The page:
WICHITA FALLS (KFDX/KJTL) — Texans have a longstanding history of turning troubles into triumphs, dating back to March of 1836 when the defeat of the Texas Army at the Alamo became a rallying cry that propelled the state to independence weeks later.

Finding strength in the midst of struggles has become somewhat of a theme for Texans, and examples of that can be found all over, from the halls of the Capitol Building in Austin to the scenic skyline of Dallas, and even in the small town of Wichita Falls.

In fact, it was a negative comment on social media aimed at the Hispanic heritage of the current Wichita Falls Mayor that inspired the annual Taco Fest, set for its third annual festival on Saturday, Sept. 9, 2023, in Wichita Falls.

Meet the Mayor of Wichita Falls

Wichita Falls Mayor Stephen Santellana (KFDX/KJTL)

Stephen Santellana is the mayor of Wichita Falls, a city of around 100,000 residents that lies less than 15 minutes from the Red River, which separates Texas and Oklahoma.

Mayor Santellana was first elected to the Wichita Falls City Council in May of 2015, where he served until November 2016, at which time he was elected to become the Mayor of Wichita Falls. After two successful reelection campaigns in 2018 and 2020, his third term as mayor is set to expire in November 2023, at which time he will reach his term limit, and his time as the city’s mayor will come to an end.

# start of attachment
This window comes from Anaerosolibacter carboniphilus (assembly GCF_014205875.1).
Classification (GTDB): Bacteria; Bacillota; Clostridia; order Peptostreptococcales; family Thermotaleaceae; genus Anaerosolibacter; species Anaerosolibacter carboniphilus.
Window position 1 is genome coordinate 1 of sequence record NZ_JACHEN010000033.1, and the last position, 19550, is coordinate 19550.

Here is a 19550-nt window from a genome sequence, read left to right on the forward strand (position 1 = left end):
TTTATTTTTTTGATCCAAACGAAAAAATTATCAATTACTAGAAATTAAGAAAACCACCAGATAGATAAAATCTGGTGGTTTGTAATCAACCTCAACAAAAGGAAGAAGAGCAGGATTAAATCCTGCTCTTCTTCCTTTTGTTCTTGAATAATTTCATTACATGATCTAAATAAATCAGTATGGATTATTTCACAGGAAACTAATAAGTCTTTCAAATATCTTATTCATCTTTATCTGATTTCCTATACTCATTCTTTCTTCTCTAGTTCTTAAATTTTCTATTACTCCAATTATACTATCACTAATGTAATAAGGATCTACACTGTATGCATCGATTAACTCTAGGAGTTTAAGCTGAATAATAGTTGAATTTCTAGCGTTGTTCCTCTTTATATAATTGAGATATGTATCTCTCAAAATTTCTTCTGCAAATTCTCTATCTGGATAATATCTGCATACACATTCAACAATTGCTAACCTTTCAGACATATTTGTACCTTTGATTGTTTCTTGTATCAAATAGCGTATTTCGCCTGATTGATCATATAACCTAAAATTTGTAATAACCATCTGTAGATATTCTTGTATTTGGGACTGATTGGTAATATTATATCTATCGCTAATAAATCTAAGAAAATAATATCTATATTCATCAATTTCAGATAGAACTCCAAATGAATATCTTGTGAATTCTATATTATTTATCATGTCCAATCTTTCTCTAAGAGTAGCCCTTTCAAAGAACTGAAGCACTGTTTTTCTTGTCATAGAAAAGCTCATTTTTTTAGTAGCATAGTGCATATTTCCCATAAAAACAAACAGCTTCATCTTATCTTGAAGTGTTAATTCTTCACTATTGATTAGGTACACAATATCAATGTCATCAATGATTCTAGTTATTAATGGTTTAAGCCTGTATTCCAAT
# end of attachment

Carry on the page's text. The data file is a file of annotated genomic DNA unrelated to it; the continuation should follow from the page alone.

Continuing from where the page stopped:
During his time in office, Mayor Santellana has never shied away from his Hispanic heritage; in fact, it’s been a point of pride for Mayor Santellana, and his involvement with the city’s Hispanic community has been well documented over his three terms as mayor.

In 2021, a Facebook comment directed at Mayor Santellana that was intended to insult his Hispanic roots inspired one of the most memorable moments of his seven years in office; the formation of the annual city-wide Taco Fest.

Mayor Santellana’s positive response to racist comment

On Sept. 15, 2021, Mayor Santellana shared a comment on a Facebook post directed at his Hispanic heritage. In the comment, an individual referred to Mayor Santellana as a “taco eater”.

Hateful comment that inspired Taco Fest (Image courtesy Facebook)

“I asked the individual, ‘Did you call me a taco eater?’ He said ‘I sure did,’” Mayor Santellana said.

In his Facebook post, Mayor Santellana said he’d been called a lot of hurtful things in his seven years of politics, and that the comment had the intention of being hurtful and racist, but a love of tacos isn’t something that’s specific to those with a Hispanic heritage.

“I believe eating tacos is a badge of honor in Texas,” Mayor Santellana said in his original Facebook post.

So, Mayor Santellana prompted those who follow him on social media to react to the post with a raised hand. He said if 1,000 followers raised their hand on the post, he’d throw a city-wide taco party and raise money for charity.

Taco Fest logo (Image courtesy Zavala)

“I didn’t think that post would gain a lot of traction,” Santellana told KFDX in 2021. “When he kind of picked at my heritage, I was like, well let’s see if I can make something positive out of this, and so far in less than 24 hours, we got a lot. I mean hundreds of people that are wanting to attend the event, to help with the event, give money.”